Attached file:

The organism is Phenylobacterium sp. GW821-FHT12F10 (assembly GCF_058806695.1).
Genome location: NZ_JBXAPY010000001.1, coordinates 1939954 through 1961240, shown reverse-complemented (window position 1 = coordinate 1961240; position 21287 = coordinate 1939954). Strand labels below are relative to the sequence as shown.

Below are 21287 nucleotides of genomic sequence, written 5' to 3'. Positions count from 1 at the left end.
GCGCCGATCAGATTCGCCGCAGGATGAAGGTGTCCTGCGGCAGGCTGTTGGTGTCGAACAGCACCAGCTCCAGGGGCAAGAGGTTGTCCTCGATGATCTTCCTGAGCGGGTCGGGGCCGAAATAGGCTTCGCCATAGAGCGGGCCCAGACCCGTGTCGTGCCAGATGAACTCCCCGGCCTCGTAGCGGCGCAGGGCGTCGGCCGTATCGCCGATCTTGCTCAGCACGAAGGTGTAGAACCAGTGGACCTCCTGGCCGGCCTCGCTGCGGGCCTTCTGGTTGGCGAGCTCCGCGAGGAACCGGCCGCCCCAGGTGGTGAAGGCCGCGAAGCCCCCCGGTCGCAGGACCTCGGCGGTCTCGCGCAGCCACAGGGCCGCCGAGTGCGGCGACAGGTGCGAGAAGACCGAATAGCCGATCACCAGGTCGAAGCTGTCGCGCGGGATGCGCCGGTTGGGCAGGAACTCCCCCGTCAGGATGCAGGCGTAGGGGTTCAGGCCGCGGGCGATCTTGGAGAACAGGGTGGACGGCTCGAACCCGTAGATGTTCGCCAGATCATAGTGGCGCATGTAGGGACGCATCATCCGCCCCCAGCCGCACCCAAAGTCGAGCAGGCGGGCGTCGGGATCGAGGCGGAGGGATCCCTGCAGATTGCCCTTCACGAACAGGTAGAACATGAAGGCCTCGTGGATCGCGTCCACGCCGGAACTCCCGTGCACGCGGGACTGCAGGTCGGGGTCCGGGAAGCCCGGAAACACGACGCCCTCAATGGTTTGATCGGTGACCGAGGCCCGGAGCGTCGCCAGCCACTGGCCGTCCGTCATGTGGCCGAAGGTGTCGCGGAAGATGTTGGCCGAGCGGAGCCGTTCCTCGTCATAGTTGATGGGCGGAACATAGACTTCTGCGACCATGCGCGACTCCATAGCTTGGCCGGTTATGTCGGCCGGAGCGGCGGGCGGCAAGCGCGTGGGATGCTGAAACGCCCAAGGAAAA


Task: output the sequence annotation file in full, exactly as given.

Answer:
The organism is Phenylobacterium sp. GW821-FHT12F10 (assembly GCF_058806695.1).
Genome location: NZ_JBXAPY010000001.1, coordinates 1939954 through 1961240, shown reverse-complemented (window position 1 = coordinate 1961240; position 21287 = coordinate 1939954). Strand labels below are relative to the sequence as shown.

Below are 21287 nucleotides of genomic sequence, written 5' to 3'. Positions count from 1 at the left end.
GCGCCGATCAGATTCGCCGCAGGATGAAGGTGTCCTGCGGCAGGCTGTTGGTGTCGAACAGCACCAGCTCCAGGGGCAAGAGGTTGTCCTCGATGATCTTCCTGAGCGGGTCGGGGCCGAAATAGGCTTCGCCATAGAGCGGGCCCAGACCCGTGTCGTGCCAGATGAACTCCCCGGCCTCGTAGCGGCGCAGGGCGTCGGCCGTATCGCCGATCTTGCTCAGCACGAAGGTGTAGAACCAGTGGACCTCCTGGCCGGCCTCGCTGCGGGCCTTCTGGTTGGCGAGCTCCGCGAGGAACCGGCCGCCCCAGGTGGTGAAGGCCGCGAAGCCCCCCGGTCGCAGGACCTCGGCGGTCTCGCGCAGCCACAGGGCCGCCGAGTGCGGCGACAGGTGCGAGAAGACCGAATAGCCGATCACCAGGTCGAAGCTGTCGCGCGGGATGCGCCGGTTGGGCAGGAACTCCCCCGTCAGGATGCAGGCGTAGGGGTTCAGGCCGCGGGCGATCTTGGAGAACAGGGTGGACGGCTCGAACCCGTAGATGTTCGCCAGATCATAGTGGCGCATGTAGGGACGCATCATCCGCCCCCAGCCGCACCCAAAGTCGAGCAGGCGGGCGTCGGGATCGAGGCGGAGGGATCCCTGCAGATTGCCCTTCACGAACAGGTAGAACATGAAGGCCTCGTGGATCGCGTCCACGCCGGAACTCCCGTGCACGCGGGACTGCAGGTCGGGGTCCGGGAAGCCCGGAAACACGACGCCCTCAATGGTTTGATCGGTGACCGAGGCCCGGAGCGTCGCCAGCCACTGGCCGTCCGTCATGTGGCCGAAGGTGTCGCGGAAGATGTTGGCCGAGCGGAGCCGTTCCTCGTCATAGTTGATGGGCGGAACATAGACTTCTGCGACCATGCGCGACTCCATAGCTTGGCCGGTTATGTCGGCCGGAGCGGCGGGCGGCAAGCGCGTGGGATGCTGAAACGCCCAAGGAAAA